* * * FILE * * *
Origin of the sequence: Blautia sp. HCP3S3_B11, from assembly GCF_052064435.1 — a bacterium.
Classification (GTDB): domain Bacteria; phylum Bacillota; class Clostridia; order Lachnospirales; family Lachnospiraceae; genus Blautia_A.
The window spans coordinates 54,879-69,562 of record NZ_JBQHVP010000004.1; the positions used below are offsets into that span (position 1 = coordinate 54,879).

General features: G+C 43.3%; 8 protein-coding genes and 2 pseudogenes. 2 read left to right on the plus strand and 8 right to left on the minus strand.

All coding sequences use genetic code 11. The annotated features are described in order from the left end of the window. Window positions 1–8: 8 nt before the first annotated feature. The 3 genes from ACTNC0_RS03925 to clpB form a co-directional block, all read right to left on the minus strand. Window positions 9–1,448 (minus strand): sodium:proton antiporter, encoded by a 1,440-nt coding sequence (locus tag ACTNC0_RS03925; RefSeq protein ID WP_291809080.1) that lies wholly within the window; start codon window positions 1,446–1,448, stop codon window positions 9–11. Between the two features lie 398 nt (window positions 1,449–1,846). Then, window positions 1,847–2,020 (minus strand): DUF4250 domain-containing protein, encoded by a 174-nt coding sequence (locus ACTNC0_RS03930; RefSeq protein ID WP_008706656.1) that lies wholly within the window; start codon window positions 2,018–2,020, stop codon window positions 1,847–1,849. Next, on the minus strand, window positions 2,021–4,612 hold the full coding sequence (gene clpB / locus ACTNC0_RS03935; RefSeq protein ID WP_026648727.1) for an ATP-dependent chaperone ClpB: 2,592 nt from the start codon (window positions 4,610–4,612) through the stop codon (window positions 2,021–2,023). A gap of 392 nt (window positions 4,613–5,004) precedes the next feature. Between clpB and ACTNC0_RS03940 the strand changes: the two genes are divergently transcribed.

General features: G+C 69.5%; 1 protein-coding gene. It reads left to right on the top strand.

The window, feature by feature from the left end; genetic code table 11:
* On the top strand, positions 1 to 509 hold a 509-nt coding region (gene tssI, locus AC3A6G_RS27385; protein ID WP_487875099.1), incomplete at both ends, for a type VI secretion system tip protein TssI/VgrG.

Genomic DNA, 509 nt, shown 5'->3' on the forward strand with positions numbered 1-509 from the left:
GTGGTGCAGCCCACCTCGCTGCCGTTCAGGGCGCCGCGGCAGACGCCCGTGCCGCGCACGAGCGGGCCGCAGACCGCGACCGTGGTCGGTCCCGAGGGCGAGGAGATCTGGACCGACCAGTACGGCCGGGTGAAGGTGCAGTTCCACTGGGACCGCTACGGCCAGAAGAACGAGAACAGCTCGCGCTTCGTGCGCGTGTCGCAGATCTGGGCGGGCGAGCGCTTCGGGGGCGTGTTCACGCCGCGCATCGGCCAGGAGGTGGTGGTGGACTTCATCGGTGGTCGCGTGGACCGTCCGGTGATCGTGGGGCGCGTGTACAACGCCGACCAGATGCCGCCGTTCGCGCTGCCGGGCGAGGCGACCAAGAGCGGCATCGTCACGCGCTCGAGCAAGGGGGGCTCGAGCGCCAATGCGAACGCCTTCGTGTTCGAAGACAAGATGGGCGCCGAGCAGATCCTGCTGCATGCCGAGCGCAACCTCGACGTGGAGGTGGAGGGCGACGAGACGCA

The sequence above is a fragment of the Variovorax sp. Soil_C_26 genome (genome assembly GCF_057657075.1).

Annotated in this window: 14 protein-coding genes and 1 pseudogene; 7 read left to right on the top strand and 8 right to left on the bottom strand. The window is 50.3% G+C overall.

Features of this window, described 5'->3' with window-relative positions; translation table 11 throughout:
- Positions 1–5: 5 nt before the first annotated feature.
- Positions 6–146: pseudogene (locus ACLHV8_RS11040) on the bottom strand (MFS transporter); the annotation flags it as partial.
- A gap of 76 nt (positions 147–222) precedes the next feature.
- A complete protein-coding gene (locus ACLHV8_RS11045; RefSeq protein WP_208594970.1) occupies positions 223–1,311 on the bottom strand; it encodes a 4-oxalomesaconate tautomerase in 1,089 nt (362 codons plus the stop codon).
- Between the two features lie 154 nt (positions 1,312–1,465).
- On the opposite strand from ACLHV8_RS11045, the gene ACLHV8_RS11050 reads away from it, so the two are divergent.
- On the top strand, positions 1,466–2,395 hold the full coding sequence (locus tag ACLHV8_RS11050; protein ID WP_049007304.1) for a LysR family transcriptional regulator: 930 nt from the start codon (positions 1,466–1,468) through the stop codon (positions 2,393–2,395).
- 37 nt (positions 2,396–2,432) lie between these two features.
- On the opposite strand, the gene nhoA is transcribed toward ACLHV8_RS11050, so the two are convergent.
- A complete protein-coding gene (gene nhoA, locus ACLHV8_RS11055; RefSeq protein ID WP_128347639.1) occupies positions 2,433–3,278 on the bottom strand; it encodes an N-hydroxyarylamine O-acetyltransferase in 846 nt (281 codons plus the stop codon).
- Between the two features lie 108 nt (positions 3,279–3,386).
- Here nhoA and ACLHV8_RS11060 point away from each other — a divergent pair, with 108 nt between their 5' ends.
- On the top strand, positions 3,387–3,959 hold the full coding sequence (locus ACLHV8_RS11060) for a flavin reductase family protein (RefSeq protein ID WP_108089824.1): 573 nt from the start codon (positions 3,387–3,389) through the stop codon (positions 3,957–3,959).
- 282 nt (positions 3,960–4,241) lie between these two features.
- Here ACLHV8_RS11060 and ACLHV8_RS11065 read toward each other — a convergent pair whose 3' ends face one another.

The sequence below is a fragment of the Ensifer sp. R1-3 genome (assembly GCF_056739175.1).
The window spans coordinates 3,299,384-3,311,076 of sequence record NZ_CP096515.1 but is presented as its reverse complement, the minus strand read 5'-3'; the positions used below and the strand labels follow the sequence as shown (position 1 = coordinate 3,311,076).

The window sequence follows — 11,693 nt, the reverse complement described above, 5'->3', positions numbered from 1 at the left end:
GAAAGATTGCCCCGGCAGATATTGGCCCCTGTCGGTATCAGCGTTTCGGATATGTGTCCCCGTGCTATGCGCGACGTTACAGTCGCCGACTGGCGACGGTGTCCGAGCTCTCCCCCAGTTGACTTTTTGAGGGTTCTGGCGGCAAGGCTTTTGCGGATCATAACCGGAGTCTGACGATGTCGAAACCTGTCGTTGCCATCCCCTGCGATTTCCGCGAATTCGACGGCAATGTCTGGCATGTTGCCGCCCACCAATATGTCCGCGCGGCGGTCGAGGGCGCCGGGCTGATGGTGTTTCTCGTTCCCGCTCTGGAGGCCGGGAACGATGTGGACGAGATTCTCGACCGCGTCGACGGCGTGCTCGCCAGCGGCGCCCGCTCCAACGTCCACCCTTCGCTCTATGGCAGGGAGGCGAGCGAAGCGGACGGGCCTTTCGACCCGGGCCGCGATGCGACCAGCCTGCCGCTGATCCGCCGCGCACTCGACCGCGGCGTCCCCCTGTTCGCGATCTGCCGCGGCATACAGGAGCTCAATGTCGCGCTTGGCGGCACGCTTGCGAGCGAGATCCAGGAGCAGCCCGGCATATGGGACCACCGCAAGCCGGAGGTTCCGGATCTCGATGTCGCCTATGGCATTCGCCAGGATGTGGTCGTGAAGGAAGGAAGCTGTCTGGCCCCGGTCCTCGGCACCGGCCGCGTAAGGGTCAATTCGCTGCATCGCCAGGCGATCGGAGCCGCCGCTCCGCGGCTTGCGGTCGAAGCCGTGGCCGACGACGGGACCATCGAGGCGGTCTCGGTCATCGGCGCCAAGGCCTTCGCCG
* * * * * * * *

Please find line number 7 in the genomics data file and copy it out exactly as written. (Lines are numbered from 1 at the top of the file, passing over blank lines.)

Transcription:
The window, feature by feature from the left end; genetic code table 11: